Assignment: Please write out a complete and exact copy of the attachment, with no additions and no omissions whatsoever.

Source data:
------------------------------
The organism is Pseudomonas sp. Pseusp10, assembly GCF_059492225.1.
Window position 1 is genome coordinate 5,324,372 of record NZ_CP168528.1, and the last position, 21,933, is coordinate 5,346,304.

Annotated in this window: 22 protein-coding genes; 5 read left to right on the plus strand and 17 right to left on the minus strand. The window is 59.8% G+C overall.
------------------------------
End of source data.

The organism is Pseudomonas sp. Pseusp10, assembly GCF_059492225.1.
Window position 1 is genome coordinate 5,324,372 of record NZ_CP168528.1, and the last position, 21,933, is coordinate 5,346,304.

Annotated in this window: 22 protein-coding genes; 5 read left to right on the plus strand and 17 right to left on the minus strand. The window is 59.8% G+C overall.